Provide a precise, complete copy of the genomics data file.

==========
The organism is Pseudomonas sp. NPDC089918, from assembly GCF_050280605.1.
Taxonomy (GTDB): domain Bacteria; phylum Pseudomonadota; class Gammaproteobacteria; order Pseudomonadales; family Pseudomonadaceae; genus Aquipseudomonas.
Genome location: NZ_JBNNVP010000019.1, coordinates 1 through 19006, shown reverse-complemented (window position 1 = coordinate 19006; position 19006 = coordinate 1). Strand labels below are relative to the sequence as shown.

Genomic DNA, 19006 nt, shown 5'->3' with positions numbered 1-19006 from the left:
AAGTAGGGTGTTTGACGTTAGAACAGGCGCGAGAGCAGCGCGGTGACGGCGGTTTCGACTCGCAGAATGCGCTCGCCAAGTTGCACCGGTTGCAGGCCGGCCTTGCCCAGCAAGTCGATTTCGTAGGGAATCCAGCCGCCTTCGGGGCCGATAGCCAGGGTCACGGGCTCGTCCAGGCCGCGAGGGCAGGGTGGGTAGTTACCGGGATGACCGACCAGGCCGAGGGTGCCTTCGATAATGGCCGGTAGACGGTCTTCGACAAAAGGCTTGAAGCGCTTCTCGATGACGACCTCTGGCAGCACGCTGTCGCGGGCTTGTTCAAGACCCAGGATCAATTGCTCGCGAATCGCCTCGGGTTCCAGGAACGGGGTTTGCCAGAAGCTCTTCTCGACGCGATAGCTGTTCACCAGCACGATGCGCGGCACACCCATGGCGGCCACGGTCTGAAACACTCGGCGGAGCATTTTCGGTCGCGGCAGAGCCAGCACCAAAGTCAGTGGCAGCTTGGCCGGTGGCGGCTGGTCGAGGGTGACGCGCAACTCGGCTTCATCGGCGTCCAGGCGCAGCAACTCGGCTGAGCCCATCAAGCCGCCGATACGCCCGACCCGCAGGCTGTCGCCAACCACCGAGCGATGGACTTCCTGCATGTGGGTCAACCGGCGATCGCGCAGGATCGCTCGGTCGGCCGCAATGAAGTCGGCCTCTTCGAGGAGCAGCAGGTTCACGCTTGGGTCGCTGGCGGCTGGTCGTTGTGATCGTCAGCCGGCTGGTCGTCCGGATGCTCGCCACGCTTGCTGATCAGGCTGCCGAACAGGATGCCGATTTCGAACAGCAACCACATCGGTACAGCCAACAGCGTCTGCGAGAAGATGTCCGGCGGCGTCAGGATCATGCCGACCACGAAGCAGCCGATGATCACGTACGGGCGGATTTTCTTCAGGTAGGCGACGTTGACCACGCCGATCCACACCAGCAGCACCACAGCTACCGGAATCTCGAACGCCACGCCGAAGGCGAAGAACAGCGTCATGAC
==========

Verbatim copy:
The organism is Pseudomonas sp. NPDC089918, from assembly GCF_050280605.1.
Taxonomy (GTDB): domain Bacteria; phylum Pseudomonadota; class Gammaproteobacteria; order Pseudomonadales; family Pseudomonadaceae; genus Aquipseudomonas.
Genome location: NZ_JBNNVP010000019.1, coordinates 1 through 19006, shown reverse-complemented (window position 1 = coordinate 19006; position 19006 = coordinate 1). Strand labels below are relative to the sequence as shown.

Genomic DNA, 19006 nt, shown 5'->3' with positions numbered 1-19006 from the left:
AAGTAGGGTGTTTGACGTTAGAACAGGCGCGAGAGCAGCGCGGTGACGGCGGTTTCGACTCGCAGAATGCGCTCGCCAAGTTGCACCGGTTGCAGGCCGGCCTTGCCCAGCAAGTCGATTTCGTAGGGAATCCAGCCGCCTTCGGGGCCGATAGCCAGGGTCACGGGCTCGTCCAGGCCGCGAGGGCAGGGTGGGTAGTTACCGGGATGACCGACCAGGCCGAGGGTGCCTTCGATAATGGCCGGTAGACGGTCTTCGACAAAAGGCTTGAAGCGCTTCTCGATGACGACCTCTGGCAGCACGCTGTCGCGGGCTTGTTCAAGACCCAGGATCAATTGCTCGCGAATCGCCTCGGGTTCCAGGAACGGGGTTTGCCAGAAGCTCTTCTCGACGCGATAGCTGTTCACCAGCACGATGCGCGGCACACCCATGGCGGCCACGGTCTGAAACACTCGGCGGAGCATTTTCGGTCGCGGCAGAGCCAGCACCAAAGTCAGTGGCAGCTTGGCCGGTGGCGGCTGGTCGAGGGTGACGCGCAACTCGGCTTCATCGGCGTCCAGGCGCAGCAACTCGGCTGAGCCCATCAAGCCGCCGATACGCCCGACCCGCAGGCTGTCGCCAACCACCGAGCGATGGACTTCCTGCATGTGGGTCAACCGGCGATCGCGCAGGATCGCTCGGTCGGCCGCAATGAAGTCGGCCTCTTCGAGGAGCAGCAGGTTCACGCTTGGGTCGCTGGCGGCTGGTCGTTGTGATCGTCAGCCGGCTGGTCGTCCGGATGCTCGCCACGCTTGCTGATCAGGCTGCCGAACAGGATGCCGATTTCGAACAGCAACCACATCGGTACAGCCAACAGCGTCTGCGAGAAGATGTCCGGCGGCGTCAGGATCATGCCGACCACGAAGCAGCCGATGATCACGTACGGGCGGATTTTCTTCAGGTAGGCGACGTTGACCACGCCGATCCACACCAGCAGCACCACAGCTACCGGAATCTCGAACGCCACGCCGAAGGCGAAGAACAGCGTCATGAC